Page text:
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MPLS-TP Yaakov (J) Stein September 2011.

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Presentation on theme: "MPLS-TP Yaakov (J) Stein September 2011."— Presentation transcript:

1 MPLS-TP Yaakov (J) Stein September 2011

2 Outline MPLS-TP history Fundamentals The GACh OAM APS Control plane

3 MPLS-TP History

4 Background IP is the most popular packet-switched protocol
MPLS and Ethernet are the most popular server layers under IP but neither is a transport network At least some Service Providers want a packet-based transport network similar to present transport networks optimized for carrying IP

5 Background Characteristics of transport networks High availability
Fault Management OAM Automatic Protection Switching Efficient utilization, SLA support, and QoS mechanisms high determinism Connection Oriented behavior Performance Management OAM Management plane (optionally control plane) configuration management similar to traditional efficient provisioning of p2p, p2m and m2m services Scalability - must scale well with increase in end-points services bandwidth

6 Possible solutions There are two popular server network protocols for carrying IP Ethernet MPLS (in the past there were ATM, frame relay, IP over SDH, etc.) Extensions to both were proposed : Provider Backbone Transport (which became PBB-TE) Transport-MPLS (which became MPLS-TP) PBT advanced in IEEE standardization (802.1ah Qay) but is now dead in the market Today we are going to talk about MPLS-TP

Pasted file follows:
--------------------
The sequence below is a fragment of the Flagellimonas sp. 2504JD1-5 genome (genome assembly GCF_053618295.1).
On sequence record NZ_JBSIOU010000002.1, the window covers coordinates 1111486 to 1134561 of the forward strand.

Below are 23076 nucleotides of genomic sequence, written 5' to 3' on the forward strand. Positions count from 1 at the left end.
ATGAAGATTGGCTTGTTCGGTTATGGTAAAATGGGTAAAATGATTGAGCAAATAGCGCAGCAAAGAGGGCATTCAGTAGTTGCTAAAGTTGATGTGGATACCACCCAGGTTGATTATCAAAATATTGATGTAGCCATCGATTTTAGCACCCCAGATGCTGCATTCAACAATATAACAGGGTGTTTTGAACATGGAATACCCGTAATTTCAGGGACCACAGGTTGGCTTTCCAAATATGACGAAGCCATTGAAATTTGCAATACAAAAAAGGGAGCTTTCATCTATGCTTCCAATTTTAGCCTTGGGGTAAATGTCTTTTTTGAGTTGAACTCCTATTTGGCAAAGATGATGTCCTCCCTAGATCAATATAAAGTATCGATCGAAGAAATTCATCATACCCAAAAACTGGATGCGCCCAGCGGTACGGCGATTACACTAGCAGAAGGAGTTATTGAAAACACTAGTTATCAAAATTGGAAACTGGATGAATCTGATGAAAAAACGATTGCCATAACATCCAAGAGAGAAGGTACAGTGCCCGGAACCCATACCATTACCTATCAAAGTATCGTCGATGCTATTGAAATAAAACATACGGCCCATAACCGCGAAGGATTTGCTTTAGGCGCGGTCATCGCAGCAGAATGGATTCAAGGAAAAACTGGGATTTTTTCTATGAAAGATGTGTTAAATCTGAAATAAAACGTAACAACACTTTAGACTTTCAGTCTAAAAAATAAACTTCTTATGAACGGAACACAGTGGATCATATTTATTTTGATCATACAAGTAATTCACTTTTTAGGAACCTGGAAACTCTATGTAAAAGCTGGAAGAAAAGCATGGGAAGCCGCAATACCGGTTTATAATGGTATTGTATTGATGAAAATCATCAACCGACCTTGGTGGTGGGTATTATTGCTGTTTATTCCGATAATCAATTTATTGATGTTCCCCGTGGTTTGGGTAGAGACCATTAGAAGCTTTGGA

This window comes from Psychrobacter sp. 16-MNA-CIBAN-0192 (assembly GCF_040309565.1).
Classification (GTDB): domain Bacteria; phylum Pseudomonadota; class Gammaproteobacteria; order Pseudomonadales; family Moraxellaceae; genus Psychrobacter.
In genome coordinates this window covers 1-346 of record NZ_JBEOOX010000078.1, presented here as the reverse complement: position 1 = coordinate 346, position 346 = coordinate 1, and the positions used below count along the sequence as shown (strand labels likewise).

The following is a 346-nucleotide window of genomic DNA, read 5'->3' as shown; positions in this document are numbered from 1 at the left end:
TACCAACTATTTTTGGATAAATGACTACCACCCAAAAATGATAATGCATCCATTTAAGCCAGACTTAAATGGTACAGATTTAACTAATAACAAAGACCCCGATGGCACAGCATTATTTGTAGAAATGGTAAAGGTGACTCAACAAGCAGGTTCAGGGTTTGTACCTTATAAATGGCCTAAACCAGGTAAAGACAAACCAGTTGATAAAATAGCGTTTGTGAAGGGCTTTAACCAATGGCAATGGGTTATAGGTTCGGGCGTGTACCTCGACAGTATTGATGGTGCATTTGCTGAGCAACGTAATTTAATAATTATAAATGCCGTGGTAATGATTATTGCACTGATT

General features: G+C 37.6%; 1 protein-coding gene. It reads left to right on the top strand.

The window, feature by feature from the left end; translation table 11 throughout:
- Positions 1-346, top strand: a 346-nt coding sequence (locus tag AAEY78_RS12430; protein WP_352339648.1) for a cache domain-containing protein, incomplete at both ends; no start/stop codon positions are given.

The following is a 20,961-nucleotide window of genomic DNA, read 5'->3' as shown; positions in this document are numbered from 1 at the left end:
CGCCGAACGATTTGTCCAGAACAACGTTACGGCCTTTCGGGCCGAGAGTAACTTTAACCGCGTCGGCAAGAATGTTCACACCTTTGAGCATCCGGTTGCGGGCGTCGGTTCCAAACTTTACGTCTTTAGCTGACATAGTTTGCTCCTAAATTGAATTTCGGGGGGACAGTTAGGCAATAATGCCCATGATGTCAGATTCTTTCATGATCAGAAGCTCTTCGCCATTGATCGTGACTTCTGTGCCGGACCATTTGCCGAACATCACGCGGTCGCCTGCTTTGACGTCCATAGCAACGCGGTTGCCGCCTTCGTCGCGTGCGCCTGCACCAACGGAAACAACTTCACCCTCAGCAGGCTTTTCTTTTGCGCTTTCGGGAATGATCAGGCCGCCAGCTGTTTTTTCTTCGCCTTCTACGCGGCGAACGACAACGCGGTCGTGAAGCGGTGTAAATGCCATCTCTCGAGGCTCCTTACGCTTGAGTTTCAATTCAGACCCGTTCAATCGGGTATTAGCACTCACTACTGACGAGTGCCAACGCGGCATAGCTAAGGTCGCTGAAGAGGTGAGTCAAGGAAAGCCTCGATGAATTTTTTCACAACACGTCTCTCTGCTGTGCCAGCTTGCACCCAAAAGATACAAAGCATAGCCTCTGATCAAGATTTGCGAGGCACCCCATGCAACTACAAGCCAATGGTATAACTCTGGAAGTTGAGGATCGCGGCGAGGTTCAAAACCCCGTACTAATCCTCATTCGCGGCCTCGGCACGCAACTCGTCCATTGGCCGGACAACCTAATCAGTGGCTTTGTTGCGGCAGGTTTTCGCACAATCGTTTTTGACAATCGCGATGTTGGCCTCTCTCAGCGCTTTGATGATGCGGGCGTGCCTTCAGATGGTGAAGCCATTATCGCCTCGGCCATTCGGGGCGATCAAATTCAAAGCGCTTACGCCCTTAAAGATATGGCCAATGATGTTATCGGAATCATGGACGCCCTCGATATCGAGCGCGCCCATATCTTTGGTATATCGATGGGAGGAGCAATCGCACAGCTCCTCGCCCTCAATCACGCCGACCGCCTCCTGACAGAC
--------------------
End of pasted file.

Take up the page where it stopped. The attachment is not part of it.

7 PBT PBT was invented by engineers at BT and Nortel
standardization attempted at the IETF standardization attempted at the ITU standardization succeeded at the IEEE PBT uses the regular Ethernet encapsulation, but turns off Ethernet learning, aging, flooding, STP requires use of Y.1731 Ethernet OAM, APS, etc. uses management plain to set up CO connections (SDH-like) supports client/server layering through use of MAC-in-MAC

8 T-MPLS T-MPLS was invented by Alcatel
standardization performed at the ITU (SG13/SG15) standardization attempted at the IETF T-MPLS is a derivative of MPLS, but does not require IP does not require a control plane has ITU style OAM and APS uses management plain to set up CO connections (SDH-like)

9 Behind the scenes at the ITU